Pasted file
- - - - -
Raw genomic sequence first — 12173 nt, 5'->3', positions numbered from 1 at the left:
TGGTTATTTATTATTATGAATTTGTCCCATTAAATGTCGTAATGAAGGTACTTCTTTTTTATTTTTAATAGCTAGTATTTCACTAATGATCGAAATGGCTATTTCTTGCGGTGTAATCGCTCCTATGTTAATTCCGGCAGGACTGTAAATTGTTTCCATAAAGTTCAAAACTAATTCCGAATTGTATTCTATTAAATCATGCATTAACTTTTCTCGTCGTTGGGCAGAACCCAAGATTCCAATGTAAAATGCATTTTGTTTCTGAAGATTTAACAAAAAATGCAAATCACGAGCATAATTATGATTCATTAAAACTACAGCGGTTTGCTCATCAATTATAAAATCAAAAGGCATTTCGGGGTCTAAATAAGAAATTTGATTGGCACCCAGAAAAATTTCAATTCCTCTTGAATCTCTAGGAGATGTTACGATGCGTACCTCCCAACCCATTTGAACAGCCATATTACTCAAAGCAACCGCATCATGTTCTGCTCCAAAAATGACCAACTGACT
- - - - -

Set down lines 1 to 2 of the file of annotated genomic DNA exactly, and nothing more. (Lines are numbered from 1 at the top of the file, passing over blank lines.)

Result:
Raw genomic sequence first — 12173 nt, 5'->3', positions numbered from 1 at the left:
TGGTTATTTATTATTATGAATTTGTCCCATTAAATGTCGTAATGAAGGTACTTCTTTTTTATTTTTAATAGCTAGTATTTCACTAATGATCGAAATGGCTATTTCTTGCGGTGTAATCGCTCCTATGTTAATTCCGGCAGGACTGTAAATTGTTTCCATAAAGTTCAAAACTAATTCCGAATTGTATTCTATTAAATCATGCATTAACTTTTCTCGTCGTTGGGCAGAACCCAAGATTCCAATGTAAAATGCATTTTGTTTCTGAAGATTTAACAAAAAATGCAAATCACGAGCATAATTATGATTCATTAAAACTACAGCGGTTTGCTCATCAATTATAAAATCAAAAGGCATTTCGGGGTCTAAATAAGAAATTTGATTGGCACCCAGAAAAATTTCAATTCCTCTTGAATCTCTAGGAGATGTTACGATGCGTACCTCCCAACCCATTTGAACAGCCATATTACTCAAAGCAACCGCATCATGTTCTGCTCCAAAAATGACCAACTGACT